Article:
City Council deliberates Downtown Mobility Plan, including two-way streets and pedestrian access

Published 4:02 pm Wednesday, October 4, 2023

Two-way streets and bicycle and pedestrian access were just two of many topics discussed during an Elizabethton City Council workshop meeting on Tuesday regarding a proposed Downtown Mobility Plan.
Last month, council members deferred a vote on the adoption of the Downtown Elizabethton Community Mobility Plan, which has been developed through a Tennessee Department of Transportation grant. The council wanted to learn more about the plans before its adoption.
The city applied for TDOT’s Urban Transportation Planning Grant in 2021 and learned it had received the $175,000 grant in 2022, according to Assistant City Manager Logan Engle. The only requirement for the city is to adopt the plan upon completion.
Engle said the purpose of the study was to better understand the wants and needs of the public. Meetings were held and an online survey was conducted to get feedback.
A total of 376 people, which included business owners, Elizabethton residents and visitors, took the survey. Engle said participants shared many concerns about downtown mobility, including speed, circulation issues related to one-way traffic, confusion at Elk Avenue’s “curve and merge,” enhanced landscaping, alleys and lighting.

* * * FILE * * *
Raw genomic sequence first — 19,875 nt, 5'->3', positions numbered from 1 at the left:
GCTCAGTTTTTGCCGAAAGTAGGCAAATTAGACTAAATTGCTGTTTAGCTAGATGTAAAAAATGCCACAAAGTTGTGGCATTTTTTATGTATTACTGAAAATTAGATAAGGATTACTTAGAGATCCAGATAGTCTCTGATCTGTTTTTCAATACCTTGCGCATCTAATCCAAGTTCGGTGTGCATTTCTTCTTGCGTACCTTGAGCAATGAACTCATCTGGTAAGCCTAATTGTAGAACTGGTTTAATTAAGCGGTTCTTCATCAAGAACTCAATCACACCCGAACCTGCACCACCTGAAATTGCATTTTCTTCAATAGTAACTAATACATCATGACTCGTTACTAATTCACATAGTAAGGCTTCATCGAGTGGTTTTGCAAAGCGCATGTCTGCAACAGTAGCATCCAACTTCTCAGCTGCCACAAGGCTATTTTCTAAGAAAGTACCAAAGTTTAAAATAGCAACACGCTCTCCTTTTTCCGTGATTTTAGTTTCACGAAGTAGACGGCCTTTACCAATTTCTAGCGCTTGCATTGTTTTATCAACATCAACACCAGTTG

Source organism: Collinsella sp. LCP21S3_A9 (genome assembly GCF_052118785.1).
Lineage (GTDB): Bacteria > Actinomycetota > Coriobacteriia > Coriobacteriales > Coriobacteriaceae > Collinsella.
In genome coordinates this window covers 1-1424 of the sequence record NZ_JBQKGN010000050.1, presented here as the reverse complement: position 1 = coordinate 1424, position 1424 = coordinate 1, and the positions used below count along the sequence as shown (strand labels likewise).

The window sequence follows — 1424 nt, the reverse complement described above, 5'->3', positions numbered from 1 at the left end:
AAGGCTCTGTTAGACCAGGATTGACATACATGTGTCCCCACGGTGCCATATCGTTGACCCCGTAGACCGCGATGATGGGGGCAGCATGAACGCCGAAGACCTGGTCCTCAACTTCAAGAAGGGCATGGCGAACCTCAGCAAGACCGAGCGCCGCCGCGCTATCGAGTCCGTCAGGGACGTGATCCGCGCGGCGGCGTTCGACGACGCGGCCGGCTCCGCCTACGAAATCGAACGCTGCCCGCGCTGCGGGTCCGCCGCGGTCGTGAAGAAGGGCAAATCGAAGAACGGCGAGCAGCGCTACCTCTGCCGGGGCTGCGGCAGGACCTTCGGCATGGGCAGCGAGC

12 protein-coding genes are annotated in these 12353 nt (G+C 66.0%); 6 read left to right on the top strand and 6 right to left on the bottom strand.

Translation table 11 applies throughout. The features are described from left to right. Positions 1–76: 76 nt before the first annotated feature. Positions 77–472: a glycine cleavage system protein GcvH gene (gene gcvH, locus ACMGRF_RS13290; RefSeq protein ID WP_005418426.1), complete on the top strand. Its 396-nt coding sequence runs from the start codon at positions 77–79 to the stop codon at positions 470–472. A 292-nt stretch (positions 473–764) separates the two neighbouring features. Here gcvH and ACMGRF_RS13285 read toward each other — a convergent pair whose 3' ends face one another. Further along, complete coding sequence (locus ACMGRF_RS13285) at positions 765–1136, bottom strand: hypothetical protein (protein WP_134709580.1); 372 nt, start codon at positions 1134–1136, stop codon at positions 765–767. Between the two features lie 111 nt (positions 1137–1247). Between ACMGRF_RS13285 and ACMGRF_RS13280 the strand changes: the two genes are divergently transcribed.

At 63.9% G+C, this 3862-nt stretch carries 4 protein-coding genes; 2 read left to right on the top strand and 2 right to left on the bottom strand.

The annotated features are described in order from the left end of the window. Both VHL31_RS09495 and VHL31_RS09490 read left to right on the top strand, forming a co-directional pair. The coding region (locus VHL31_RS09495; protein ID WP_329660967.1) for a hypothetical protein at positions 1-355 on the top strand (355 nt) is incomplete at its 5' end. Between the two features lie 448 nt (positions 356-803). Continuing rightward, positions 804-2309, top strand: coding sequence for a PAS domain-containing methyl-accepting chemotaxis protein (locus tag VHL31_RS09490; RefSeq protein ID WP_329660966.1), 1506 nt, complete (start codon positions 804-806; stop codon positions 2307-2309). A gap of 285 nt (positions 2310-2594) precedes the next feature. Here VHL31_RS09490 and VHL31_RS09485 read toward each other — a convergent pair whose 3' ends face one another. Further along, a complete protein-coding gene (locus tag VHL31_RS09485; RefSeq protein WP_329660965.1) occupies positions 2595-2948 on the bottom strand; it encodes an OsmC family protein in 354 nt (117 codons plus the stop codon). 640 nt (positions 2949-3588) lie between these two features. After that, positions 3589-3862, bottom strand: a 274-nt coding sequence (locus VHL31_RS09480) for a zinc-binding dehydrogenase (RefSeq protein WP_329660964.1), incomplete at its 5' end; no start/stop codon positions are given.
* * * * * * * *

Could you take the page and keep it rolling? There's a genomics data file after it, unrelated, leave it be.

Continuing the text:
The study contractor, WSP, went over the draft plans during Tuesday’s workshop. The plan includes transitioning downtown’s one-way streets to two-way streets. In addition, it recommends adding a landscaped median to Elk Avenue through downtown.
The plans also include intersection improvements, raised crosswalks, dedicated bicycle lanes, signage and wayfinding guidance, and various beautification projects.
Council members also looked at work that was implemented along Cumberland Avenue near the University of Tennessee in Knoxville.
If the city decides to move forward with any of the Elizabethton plans, it also recommends upgrading aging downtown utilities such as water and sewer lines.
Council members shared concerns about how events, such as the annual Christmas parade, might be affected by changing Elk Avenue to a two-way road with a median. Engle and Main Street Director Courtney Bean said those issues have been discussed and the parade would still go on.
In addition, council briefly discussed questions about parking. Engle said the downtown currently has more than 900 parking spaces available. If changes are implemented, which would include loading and unloading spaces, the city would only lose about seven spots, she said. The plans also call for directional signs for parking.
If the council adopts the plans, it does not mean the plans will go into effect, Engle said. The city could take on just a couple of the ideas, or all of them, she said.
The goal is to lay the groundwork for future grant applications for funding should council pursue the recommendations, Engle said.
City Manager Daniel Estes said there are also plans in the works to connect the Tweetsie Trail with the city’s linear trail system.

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